The Invisible Man

And then he subsides into a pensive state, watches you furtively, bustles nervously with glasses, and presently leaves the bar.

He is a bachelor man—his tastes were ever bachelor, and there are no women folk in the house. Outwardly he buttons—it is expected of him—but in his more vital privacies, in the matter of braces for example, he still turns to string. He conducts his house without enterprise, but with eminent decorum. His movements are slow, and he is a great thinker. But he has a reputation for wisdom and for a respectable parsimony in the village, and his knowledge of the roads of the South of England would beat Cobbett.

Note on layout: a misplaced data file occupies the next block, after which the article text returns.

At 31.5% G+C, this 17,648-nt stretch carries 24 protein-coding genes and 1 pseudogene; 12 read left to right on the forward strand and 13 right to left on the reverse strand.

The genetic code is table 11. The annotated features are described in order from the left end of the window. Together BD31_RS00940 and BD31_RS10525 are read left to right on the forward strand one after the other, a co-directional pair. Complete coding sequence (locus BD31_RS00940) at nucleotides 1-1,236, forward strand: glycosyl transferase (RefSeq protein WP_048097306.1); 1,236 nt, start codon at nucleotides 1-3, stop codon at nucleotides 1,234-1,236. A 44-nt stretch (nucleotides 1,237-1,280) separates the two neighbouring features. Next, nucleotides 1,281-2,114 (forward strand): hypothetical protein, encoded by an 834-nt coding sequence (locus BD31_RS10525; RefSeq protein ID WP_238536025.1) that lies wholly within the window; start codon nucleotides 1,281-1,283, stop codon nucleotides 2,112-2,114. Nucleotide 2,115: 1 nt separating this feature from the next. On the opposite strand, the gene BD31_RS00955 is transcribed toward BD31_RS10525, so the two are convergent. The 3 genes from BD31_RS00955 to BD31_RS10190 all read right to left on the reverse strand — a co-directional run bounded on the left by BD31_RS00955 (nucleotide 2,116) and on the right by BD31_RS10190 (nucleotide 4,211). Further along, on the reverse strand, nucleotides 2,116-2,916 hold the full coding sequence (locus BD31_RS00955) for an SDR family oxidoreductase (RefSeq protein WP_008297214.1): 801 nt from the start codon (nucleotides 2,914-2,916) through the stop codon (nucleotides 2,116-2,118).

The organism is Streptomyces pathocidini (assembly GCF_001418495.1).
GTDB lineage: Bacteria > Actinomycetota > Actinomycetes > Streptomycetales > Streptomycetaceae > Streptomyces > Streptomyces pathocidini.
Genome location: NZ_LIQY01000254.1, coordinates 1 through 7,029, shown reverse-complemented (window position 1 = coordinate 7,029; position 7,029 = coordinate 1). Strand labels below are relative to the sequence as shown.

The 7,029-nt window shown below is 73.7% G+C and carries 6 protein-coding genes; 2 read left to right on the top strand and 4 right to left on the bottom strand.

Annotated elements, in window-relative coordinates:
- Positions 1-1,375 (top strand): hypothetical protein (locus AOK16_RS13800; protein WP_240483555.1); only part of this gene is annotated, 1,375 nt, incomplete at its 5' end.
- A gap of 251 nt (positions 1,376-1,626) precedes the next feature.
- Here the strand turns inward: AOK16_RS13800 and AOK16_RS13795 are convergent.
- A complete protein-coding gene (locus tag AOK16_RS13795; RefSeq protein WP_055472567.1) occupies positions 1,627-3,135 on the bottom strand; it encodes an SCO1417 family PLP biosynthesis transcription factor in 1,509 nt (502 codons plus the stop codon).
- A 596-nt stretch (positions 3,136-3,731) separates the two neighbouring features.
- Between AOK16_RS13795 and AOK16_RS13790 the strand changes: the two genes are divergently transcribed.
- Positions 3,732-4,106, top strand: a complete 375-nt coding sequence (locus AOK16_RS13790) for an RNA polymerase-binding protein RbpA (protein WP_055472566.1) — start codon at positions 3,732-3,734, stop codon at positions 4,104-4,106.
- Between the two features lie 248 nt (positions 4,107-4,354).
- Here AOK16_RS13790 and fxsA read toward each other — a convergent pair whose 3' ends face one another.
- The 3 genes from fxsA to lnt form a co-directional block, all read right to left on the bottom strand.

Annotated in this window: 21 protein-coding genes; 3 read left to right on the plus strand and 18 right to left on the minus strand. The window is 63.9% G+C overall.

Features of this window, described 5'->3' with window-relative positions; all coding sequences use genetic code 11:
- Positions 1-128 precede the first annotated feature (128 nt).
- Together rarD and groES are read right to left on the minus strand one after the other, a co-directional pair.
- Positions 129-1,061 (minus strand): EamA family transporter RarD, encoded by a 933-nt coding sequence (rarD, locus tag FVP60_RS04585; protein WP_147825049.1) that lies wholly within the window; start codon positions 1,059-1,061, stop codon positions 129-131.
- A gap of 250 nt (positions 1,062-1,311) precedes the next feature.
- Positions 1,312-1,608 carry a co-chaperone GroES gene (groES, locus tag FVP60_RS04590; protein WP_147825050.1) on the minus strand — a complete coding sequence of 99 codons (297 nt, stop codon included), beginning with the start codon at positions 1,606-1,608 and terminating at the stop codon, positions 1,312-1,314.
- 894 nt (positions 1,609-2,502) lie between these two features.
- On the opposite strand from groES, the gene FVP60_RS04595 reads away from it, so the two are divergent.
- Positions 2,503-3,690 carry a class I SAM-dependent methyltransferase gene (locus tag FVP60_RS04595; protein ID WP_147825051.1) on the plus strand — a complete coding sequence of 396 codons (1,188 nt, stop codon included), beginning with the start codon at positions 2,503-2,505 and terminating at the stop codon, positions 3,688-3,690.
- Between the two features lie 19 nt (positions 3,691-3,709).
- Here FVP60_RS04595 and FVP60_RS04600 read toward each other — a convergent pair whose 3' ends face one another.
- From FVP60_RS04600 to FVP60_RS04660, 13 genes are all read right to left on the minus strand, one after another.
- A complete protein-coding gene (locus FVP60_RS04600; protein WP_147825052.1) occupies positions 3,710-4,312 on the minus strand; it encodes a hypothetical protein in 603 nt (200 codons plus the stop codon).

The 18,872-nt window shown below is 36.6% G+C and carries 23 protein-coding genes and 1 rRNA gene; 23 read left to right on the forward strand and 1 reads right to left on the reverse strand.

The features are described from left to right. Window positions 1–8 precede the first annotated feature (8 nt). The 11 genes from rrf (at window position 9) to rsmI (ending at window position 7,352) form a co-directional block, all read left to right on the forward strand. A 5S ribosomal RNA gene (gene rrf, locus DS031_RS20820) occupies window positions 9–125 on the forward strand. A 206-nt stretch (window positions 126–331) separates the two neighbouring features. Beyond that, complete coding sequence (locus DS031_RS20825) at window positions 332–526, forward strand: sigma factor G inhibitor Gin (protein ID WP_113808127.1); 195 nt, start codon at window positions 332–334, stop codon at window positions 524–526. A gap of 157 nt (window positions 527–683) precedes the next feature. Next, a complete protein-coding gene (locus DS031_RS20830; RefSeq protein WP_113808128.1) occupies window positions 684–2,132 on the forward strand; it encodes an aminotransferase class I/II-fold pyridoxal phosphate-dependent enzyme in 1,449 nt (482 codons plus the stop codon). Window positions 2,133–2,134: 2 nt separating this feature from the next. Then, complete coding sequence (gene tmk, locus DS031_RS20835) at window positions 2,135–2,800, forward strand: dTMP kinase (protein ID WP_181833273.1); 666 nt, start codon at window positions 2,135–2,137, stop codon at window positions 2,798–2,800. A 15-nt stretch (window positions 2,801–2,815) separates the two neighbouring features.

← Page-446 p.447 Page-448 →